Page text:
Review: The Courage to Be Protestant

David Wells, Eerdmans, 2008, 253 pages, 5 of 5 stars

screen-shot-2017-03-06-at-10-47-47-amThe Courage to Be Protestant condenses the central points of the author’s previous four volumes (No Place for TruthGod in the Wasteland, Losing Our Virtueand Above All Earthly Powers) and emphasizes the same five themes: Truth, God, Self, Christ, and Church.  Wells argues it takes no courage to call oneself a Protestant but much of it to live Protestant truths. This book is a damning and unfettered critique of modern-day evangelicalism.

Overview

In chapter one, Wells divides evangelicalism into three teams so the reader knows who Wells is scoring against. The first group he calls “classical”, the deeds and creeds of fundamentalism/Neo-evangelicalism that held tightly to sola Scriptura and penal substitution but lost its way by discarding secondary doctrines (viz. Christianity Today) and minimizing the local church. Second are the marketers comprising the fashionable world of Hybles, Warren and George Barna. Third are the emergents (i.e. doctrinal minimalists). Wells asserts that all three of these groups in American Evangelicalism–now more ubiquitous than ever–are in differing degrees more interested in sola cultura than sola Scriptura. 

Chapter two critiques the corporate, lighthearted, customer-first mindset of evangelicalism that failed to recognize what church members really wanted all along is not whiz-bang technology but something totally different from their everyday world–serious doctrine.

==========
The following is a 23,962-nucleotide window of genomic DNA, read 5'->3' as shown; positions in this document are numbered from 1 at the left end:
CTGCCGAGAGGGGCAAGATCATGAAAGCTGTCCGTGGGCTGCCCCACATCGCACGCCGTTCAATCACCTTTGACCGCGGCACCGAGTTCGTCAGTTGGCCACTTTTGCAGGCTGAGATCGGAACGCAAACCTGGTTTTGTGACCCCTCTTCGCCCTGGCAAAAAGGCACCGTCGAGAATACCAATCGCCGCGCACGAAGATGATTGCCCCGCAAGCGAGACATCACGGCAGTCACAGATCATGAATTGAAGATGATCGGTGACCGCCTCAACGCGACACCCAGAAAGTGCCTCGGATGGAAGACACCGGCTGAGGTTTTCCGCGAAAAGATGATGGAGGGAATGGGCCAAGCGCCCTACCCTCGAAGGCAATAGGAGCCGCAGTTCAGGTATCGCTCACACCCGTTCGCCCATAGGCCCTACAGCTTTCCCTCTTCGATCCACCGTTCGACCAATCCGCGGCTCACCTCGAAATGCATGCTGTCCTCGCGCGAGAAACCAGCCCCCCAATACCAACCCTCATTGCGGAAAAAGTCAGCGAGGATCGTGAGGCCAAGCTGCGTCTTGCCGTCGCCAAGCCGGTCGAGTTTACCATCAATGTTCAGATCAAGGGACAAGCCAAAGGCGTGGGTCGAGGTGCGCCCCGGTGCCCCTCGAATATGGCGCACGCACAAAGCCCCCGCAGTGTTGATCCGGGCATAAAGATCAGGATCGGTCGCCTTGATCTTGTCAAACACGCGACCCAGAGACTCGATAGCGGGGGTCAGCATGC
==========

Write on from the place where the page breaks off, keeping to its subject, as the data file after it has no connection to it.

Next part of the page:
Chapter three on “Truth” is the best in the book. Wells surveys those who mock biblical authority, such as those who compare the Bible’s flexibility to the springs of a trampoline and those who preach fluffy sermons of the “how to get along with my mother-in-law” variety. This chapter really was a joy to read aloud. Each sentence was like a lawnmower, keeping cadence with well-turned English while cutting off the burned-off blades of sappy evangelicalism.

Chapter four on “God” reminds the church that Scripture ought to guide her. Chapter five on “Self” was the second most insightful chapter and hammers the narcissism in the church. Chapter six on “Christ” warns believers of secularism’s push to make all religion private, while chapter seven on “Church” highlights the few demands the local assembly makes on today’s members.

Conclusion

Wells is refreshingly unguarded, focused, and politically incorrect, criticizing cultural norms like health clubs and hip-hop just as easily as overt doctrinal errors in the church. It was pleasurable to read an author so clearly light-years beyond me in his insight of today’s culture. His discernment is astounding, almost intimidating, but attractive enough to pull me to the next page. Fathers, husbands and pastors ought to read aloud the best portions of chapter three and five to those for whom they care.

Excerpts:

  1. “When the evangelical world became Willow Creek-ized, the sun began to set on Willow Creek. Its cachet went down the tubes.” (15)
  2. “In virtually all church-marketing literature, non-Christians are no longer unconverted, or unsaved…they are simply the un-churched.” (45)
  3. “We can have everything in the world that we want…but the far, far larger payment we must make comes, not through the mail, but in our spirits. We are being consumed in the very moment when we are consuming.” (67)
  4. “Truth, in the (post) modern view…is as shapeless as a wad of bubble gum–and as elastic.” (79)
  5. “The self movement is all about feeling good about ourselves, not about being good.” (170)
  6. “If the church is to be truly successful, it must be unlike anything else we find in life.” (224)
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